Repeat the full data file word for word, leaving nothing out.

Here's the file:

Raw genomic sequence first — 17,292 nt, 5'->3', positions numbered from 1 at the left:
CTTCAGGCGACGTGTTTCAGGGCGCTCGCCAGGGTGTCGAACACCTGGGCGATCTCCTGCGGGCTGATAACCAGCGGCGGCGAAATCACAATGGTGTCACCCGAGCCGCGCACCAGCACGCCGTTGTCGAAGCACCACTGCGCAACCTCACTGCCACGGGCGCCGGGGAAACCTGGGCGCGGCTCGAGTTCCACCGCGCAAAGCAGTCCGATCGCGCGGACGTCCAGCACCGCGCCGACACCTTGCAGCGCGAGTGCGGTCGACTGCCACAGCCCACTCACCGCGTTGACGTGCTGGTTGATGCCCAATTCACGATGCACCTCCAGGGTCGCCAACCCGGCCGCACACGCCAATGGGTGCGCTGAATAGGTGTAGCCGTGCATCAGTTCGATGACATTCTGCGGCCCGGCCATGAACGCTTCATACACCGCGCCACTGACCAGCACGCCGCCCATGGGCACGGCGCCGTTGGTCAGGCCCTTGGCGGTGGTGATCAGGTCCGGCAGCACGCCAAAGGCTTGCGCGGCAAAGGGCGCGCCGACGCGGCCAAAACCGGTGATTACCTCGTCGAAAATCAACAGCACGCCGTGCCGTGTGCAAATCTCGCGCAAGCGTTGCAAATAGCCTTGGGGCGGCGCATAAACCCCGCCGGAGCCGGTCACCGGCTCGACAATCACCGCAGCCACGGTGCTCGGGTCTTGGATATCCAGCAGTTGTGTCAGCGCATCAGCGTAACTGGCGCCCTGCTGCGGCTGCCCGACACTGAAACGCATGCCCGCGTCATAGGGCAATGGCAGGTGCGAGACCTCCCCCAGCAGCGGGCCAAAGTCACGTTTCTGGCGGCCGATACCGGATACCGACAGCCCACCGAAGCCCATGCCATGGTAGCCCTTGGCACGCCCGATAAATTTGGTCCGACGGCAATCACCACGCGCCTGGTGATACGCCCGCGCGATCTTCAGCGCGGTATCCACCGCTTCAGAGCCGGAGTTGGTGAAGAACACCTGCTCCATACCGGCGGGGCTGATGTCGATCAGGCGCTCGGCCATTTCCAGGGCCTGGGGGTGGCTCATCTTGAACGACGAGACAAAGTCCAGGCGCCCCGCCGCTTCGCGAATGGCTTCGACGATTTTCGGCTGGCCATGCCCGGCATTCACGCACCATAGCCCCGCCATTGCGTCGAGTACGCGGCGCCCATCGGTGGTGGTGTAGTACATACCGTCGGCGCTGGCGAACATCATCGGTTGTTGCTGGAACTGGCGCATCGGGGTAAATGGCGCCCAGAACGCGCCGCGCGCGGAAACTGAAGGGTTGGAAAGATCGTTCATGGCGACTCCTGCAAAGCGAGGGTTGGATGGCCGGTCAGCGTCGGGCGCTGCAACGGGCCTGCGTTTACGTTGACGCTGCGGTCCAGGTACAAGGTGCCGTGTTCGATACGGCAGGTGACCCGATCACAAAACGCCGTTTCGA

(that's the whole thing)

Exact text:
Raw genomic sequence first — 17,292 nt, 5'->3', positions numbered from 1 at the left:
CTTCAGGCGACGTGTTTCAGGGCGCTCGCCAGGGTGTCGAACACCTGGGCGATCTCCTGCGGGCTGATAACCAGCGGCGGCGAAATCACAATGGTGTCACCCGAGCCGCGCACCAGCACGCCGTTGTCGAAGCACCACTGCGCAACCTCACTGCCACGGGCGCCGGGGAAACCTGGGCGCGGCTCGAGTTCCACCGCGCAAAGCAGTCCGATCGCGCGGACGTCCAGCACCGCGCCGACACCTTGCAGCGCGAGTGCGGTCGACTGCCACAGCCCACTCACCGCGTTGACGTGCTGGTTGATGCCCAATTCACGATGCACCTCCAGGGTCGCCAACCCGGCCGCACACGCCAATGGGTGCGCTGAATAGGTGTAGCCGTGCATCAGTTCGATGACATTCTGCGGCCCGGCCATGAACGCTTCATACACCGCGCCACTGACCAGCACGCCGCCCATGGGCACGGCGCCGTTGGTCAGGCCCTTGGCGGTGGTGATCAGGTCCGGCAGCACGCCAAAGGCTTGCGCGGCAAAGGGCGCGCCGACGCGGCCAAAACCGGTGATTACCTCGTCGAAAATCAACAGCACGCCGTGCCGTGTGCAAATCTCGCGCAAGCGTTGCAAATAGCCTTGGGGCGGCGCATAAACCCCGCCGGAGCCGGTCACCGGCTCGACAATCACCGCAGCCACGGTGCTCGGGTCTTGGATATCCAGCAGTTGTGTCAGCGCATCAGCGTAACTGGCGCCCTGCTGCGGCTGCCCGACACTGAAACGCATGCCCGCGTCATAGGGCAATGGCAGGTGCGAGACCTCCCCCAGCAGCGGGCCAAAGTCACGTTTCTGGCGGCCGATACCGGATACCGACAGCCCACCGAAGCCCATGCCATGGTAGCCCTTGGCACGCCCGATAAATTTGGTCCGACGGCAATCACCACGCGCCTGGTGATACGCCCGCGCGATCTTCAGCGCGGTATCCACCGCTTCAGAGCCGGAGTTGGTGAAGAACACCTGCTCCATACCGGCGGGGCTGATGTCGATCAGGCGCTCGGCCATTTCCAGGGCCTGGGGGTGGCTCATCTTGAACGACGAGACAAAGTCCAGGCGCCCCGCCGCTTCGCGAATGGCTTCGACGATTTTCGGCTGGCCATGCCCGGCATTCACGCACCATAGCCCCGCCATTGCGTCGAGTACGCGGCGCCCATCGGTGGTGGTGTAGTACATACCGTCGGCGCTGGCGAACATCATCGGTTGTTGCTGGAACTGGCGCATCGGGGTAAATGGCGCCCAGAACGCGCCGCGCGCGGAAACTGAAGGGTTGGAAAGATCGTTCATGGCGACTCCTGCAAAGCGAGGGTTGGATGGCCGGTCAGCGTCGGGCGCTGCAACGGGCCTGCGTTTACGTTGACGCTGCGGTCCAGGTACAAGGTGCCGTGTTCGATACGGCAGGTGACCCGATCACAAAACGCCGTTTCGA